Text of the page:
“What are you doing here, my lady?” Ryuu-sensei asked, dropping to his knee and lowering his head.

“One of my oldest friends died. Of course, I’d come,” she said in a low voice.

The woman walked towards the priest, placed a hand on his shoulder forced him to stand up. When they looked at each other, she hugged him and they both cried. It took a while for Kaguya to let him go.

“Tai would’ve come too, but he received an urgent message from the capital.” She clicked her tongue and pressed her lips.

Ah… she’s Ryuu-sensei’s superior or something like that… Ei finally remembered where she had heard the name. The only place she knew where the people had that much hate of the capital was the temple where the swordswoman met Ryuu-sensei. It was when Tadayoshi decided to stop chasing the rumors for a while.

Kaguya… Ei had never met her in person, but Ryuu-sensei mentioned her name many times during their lessons. The priest admired and always spoke with a great respect for the priestess, the Miko, from his temple. She and her husband, Tai. From the little Ei remembered, they were both known was Sousei, the twin stars, of the east.

“Where’s the Oni?” the woman asked in a low voice.

The mention of the demon brought Ei’s attention back. The girl clutched the third handle on her waist so hard the wound throbbed.

Ryuu-sensei looked between Kaguya and the other priests, and then his eyes lingered at the swordswoman.

“Eiko-chan, could you please take Kaguya-sama to the remains?”

The girl nodded without looking at the woman. As she finished placing the dry leaves, the priest took from his clothes a small wooden box with four pieces of paper on each side. The papers had symbols written in black ink.

One of the younger priests took the box and put it away on his bag with great care. Then he began making questioning Ryuu-sensei.

Ei barely paid any attention. Her mind on the box, now out of sight. She had seen it before, but, at the time, had no interest.

The priest only left the temple and his friend’s side once. He came back as fast as he could, out of breath and sweating, clutching the box with both hands. Though Ei didn’t ask, he told her it was the amulet the old leader used.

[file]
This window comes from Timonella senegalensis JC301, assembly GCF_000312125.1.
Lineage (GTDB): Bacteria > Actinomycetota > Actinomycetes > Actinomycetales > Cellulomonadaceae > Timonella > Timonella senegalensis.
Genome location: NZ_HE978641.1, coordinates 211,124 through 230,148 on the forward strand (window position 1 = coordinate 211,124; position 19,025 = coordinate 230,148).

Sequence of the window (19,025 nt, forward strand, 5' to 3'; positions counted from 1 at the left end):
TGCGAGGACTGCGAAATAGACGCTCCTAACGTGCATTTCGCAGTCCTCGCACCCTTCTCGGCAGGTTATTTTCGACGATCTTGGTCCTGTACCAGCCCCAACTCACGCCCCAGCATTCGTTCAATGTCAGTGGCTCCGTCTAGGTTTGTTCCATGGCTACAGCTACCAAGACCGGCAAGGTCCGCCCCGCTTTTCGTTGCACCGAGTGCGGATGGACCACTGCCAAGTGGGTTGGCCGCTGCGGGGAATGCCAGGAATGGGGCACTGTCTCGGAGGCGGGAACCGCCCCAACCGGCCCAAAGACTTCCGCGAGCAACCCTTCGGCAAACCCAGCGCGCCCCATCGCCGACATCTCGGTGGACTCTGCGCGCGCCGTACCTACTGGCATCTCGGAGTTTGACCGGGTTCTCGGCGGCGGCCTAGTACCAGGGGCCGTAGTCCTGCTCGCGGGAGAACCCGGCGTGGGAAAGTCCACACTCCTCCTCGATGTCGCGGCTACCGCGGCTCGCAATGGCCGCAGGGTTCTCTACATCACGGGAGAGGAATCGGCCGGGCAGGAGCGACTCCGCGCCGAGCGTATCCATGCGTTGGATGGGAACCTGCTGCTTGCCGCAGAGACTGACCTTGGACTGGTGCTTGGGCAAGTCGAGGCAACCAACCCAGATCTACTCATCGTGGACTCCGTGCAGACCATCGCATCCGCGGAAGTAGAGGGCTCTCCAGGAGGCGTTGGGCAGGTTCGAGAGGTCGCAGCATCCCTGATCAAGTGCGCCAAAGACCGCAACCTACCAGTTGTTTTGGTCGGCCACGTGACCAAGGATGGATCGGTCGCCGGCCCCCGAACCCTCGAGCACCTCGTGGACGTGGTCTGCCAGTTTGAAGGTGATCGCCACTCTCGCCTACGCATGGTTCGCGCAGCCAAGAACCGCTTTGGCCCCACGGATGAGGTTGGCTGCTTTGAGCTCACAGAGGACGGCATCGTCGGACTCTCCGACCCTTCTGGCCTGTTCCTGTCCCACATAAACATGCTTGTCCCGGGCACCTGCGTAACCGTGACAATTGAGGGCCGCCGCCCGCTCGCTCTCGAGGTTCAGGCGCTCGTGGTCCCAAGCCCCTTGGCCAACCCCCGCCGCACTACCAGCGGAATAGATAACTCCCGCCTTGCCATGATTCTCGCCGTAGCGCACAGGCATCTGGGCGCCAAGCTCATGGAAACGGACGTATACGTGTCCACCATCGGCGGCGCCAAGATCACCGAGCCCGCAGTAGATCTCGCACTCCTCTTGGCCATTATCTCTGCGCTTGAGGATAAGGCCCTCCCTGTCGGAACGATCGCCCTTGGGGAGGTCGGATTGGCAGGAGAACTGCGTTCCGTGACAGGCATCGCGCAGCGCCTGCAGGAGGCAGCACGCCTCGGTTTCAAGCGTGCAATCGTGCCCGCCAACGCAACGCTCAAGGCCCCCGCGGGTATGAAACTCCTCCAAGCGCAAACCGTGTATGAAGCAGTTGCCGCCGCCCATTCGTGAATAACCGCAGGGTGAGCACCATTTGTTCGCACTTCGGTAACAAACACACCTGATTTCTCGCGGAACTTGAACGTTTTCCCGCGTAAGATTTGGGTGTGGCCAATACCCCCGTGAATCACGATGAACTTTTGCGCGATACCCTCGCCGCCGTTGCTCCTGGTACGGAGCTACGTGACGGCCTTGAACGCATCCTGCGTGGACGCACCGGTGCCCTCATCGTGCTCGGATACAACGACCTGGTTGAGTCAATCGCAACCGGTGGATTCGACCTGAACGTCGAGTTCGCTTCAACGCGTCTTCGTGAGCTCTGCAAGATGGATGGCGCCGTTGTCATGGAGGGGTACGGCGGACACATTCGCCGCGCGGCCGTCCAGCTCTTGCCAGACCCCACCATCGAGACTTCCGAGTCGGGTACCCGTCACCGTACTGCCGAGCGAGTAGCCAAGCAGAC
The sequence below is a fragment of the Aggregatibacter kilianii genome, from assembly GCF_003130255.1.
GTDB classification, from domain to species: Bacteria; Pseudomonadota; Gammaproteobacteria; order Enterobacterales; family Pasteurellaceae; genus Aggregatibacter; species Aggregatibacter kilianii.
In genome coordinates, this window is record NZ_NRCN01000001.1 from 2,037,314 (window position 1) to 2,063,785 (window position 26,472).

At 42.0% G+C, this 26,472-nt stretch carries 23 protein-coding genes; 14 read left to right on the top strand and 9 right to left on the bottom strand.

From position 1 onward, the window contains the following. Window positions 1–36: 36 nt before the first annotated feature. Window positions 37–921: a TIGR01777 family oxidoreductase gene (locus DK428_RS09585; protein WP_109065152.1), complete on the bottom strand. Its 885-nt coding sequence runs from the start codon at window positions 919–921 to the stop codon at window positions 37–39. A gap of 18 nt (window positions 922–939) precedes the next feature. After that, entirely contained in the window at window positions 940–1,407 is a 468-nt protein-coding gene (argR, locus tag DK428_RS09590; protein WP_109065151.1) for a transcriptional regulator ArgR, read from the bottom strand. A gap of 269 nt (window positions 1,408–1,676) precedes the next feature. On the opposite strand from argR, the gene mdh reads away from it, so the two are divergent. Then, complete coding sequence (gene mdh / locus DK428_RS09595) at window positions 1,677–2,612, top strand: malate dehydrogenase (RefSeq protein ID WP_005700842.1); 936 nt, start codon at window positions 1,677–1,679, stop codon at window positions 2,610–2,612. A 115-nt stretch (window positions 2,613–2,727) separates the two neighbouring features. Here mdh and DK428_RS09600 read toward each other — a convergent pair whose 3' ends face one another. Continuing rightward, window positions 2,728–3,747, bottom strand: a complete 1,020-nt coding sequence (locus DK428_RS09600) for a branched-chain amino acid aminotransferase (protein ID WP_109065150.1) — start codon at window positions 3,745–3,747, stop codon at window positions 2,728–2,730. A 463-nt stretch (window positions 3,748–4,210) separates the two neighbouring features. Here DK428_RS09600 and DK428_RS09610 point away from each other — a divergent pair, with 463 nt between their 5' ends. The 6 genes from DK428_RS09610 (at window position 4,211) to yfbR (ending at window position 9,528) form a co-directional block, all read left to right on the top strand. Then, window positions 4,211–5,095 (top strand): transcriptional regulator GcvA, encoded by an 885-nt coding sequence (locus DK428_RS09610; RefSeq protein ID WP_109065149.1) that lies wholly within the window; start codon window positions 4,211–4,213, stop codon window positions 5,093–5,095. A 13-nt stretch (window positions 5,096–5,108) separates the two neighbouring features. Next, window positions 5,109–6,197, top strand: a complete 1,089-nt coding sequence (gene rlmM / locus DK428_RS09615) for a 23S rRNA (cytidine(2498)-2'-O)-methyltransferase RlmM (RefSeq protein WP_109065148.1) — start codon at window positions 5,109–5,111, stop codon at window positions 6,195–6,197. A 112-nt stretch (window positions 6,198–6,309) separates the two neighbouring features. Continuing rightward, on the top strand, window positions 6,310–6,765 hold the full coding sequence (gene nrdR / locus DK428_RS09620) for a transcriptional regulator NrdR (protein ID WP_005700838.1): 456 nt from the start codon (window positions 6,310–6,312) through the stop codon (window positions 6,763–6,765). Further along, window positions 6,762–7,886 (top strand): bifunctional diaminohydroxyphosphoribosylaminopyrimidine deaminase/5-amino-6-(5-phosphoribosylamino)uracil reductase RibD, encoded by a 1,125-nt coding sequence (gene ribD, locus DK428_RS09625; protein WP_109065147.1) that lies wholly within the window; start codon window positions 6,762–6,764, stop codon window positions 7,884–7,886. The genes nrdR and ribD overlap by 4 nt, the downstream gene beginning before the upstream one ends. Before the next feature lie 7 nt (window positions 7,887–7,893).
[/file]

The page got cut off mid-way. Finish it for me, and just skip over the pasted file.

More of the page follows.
Ei knew at once it was more than just that. The priest hated the sight of violence and death, and yet he overcame his weakness and went to that place to get a simple amulet.

“I met Tadayoshi when he came to the temple with Yasuhiro-sama.” Half the way to the demon, the priestess started talking conversation in a distant voice. Ei had to strain her hears to listen, even though the woman was by her side. “The samurai always complained to my master about his indiscipline disciple and how much trouble it was to train him.”

She knew Tadayoshi too, Ei thought. Now that she paid more attention, the girl realized the woman’s voice wasn’t distant. It was nostalgic. When she looked up, the priestess’ eyes were watering.

“How… how was he…?” Ei was surprised by her own question. But now she realized how little she knew about her master. It’s not only Ryuu-sensei who mourns…

Kaguya showed a gentle smile. “Despite all the complaints from Yasuhiro-sama, Tadayoshi looked like a shy kid.”

“Shy…?” Ei had never associated that word with her master. The idea was so strange she ended up chuckling a little.

“It’s true. He wasn’t used to being around kids his age. We invited him to play with us, but he stayed by Yasuhiro-sama’ side the entire time. We thought he was just a too serious disciple…”

“That doesn’t sound like Tadayoshi…” Despite knowing how much the swordsman admired the samurai, it was hard for Ei to imagine Tadayoshi being a good disciple to remain at his master’s side the entire time.

“But then, while the samurai was taking with our master…” Kaguya laughed a little. “When the conversation was over, Tadayoshi attacked Yasuhiro-sama with the wooden sword.”

Ei couldn’t help but chuckle. Despite the way her master talked about his own master, she could imagine it happening without any trouble. “What happened next?”